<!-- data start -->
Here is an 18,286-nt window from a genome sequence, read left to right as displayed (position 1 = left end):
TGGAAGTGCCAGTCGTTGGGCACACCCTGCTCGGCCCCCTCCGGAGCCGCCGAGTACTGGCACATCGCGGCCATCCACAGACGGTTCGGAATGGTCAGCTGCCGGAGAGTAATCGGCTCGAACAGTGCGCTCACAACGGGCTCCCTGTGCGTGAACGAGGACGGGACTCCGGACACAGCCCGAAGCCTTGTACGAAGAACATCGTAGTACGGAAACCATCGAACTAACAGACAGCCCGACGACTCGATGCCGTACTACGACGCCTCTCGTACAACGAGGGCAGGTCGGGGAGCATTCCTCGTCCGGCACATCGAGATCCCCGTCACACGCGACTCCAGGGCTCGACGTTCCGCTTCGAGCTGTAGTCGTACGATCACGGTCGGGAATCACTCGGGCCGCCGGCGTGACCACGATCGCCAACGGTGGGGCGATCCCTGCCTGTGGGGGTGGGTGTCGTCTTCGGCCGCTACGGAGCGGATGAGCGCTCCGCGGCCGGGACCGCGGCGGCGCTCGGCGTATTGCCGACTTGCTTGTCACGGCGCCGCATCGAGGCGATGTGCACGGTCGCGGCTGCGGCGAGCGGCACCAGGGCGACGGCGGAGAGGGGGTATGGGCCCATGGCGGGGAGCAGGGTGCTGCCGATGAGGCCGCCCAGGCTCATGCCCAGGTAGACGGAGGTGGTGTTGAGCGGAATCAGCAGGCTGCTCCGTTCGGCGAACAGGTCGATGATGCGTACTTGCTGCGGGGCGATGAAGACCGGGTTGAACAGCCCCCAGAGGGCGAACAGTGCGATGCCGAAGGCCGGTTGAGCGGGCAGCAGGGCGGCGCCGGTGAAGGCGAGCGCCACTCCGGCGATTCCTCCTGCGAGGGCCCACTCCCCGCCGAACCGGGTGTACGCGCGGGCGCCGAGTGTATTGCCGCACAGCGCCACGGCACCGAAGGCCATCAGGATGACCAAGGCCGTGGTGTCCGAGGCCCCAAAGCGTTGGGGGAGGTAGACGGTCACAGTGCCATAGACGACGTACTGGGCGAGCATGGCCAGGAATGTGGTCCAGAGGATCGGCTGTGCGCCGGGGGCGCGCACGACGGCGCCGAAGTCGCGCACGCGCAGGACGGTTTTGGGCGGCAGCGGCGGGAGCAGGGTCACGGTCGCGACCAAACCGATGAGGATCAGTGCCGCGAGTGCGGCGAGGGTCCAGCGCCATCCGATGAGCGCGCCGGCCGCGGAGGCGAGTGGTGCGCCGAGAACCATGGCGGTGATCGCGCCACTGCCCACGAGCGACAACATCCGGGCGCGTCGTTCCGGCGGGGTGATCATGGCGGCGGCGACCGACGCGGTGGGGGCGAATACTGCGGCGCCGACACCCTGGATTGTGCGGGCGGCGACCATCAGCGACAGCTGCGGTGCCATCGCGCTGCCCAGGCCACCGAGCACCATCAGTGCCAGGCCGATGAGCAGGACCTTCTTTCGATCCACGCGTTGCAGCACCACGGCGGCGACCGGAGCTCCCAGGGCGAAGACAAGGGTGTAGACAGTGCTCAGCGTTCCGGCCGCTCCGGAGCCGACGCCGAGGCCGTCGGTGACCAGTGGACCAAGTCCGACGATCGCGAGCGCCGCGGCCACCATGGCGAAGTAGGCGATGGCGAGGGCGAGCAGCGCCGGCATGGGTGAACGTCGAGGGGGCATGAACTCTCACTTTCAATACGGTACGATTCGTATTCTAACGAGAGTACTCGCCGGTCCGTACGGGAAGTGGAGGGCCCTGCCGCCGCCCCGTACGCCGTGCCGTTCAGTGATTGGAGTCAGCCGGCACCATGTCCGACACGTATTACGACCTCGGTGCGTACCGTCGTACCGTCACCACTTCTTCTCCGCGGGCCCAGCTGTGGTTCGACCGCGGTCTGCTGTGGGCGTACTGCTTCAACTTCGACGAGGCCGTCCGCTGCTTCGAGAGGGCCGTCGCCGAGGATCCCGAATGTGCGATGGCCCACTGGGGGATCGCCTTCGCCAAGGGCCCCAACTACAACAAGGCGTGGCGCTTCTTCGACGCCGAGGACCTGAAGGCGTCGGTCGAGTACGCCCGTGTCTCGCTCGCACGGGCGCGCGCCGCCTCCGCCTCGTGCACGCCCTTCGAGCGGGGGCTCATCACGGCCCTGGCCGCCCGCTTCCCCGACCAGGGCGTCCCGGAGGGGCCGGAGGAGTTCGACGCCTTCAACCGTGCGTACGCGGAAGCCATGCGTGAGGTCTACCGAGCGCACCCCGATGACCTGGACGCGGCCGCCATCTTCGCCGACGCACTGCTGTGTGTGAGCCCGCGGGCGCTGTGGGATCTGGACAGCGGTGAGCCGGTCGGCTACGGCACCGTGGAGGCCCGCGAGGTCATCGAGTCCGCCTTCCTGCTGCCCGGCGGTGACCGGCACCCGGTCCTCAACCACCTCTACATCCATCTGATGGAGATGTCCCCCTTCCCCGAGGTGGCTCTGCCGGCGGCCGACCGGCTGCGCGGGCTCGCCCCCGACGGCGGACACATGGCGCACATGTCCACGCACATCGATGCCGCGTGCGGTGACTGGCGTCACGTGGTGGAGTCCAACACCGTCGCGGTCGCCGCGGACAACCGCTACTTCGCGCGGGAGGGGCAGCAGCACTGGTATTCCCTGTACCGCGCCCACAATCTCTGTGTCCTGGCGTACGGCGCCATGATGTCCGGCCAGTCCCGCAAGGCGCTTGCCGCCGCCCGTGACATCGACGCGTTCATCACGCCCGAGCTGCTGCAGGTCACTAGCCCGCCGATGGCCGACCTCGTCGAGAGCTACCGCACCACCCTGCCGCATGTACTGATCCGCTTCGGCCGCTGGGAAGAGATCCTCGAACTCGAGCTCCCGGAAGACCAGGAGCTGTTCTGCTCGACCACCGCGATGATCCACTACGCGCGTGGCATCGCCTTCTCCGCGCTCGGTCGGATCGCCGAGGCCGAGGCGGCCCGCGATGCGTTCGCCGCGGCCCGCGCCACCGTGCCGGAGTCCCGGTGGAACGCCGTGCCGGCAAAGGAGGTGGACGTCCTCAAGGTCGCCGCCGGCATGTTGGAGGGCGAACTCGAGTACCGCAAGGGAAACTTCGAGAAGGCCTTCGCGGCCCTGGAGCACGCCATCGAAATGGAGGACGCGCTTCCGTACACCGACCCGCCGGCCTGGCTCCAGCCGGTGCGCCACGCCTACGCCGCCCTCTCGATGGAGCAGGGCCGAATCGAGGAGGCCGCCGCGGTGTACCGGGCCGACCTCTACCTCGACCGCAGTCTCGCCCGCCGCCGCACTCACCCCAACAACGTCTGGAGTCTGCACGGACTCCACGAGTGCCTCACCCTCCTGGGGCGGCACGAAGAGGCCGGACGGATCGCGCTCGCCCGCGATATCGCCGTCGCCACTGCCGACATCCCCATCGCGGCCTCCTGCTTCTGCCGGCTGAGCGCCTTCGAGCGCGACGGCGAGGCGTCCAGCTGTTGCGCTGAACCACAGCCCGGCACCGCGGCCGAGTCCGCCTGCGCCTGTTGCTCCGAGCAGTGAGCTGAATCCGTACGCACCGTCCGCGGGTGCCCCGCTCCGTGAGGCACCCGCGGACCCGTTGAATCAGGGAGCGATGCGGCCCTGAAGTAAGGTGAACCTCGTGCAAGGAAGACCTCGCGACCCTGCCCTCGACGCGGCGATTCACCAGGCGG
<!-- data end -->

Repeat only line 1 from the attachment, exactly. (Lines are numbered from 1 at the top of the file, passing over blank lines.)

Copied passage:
Here is an 18,286-nt window from a genome sequence, read left to right as displayed (position 1 = left end):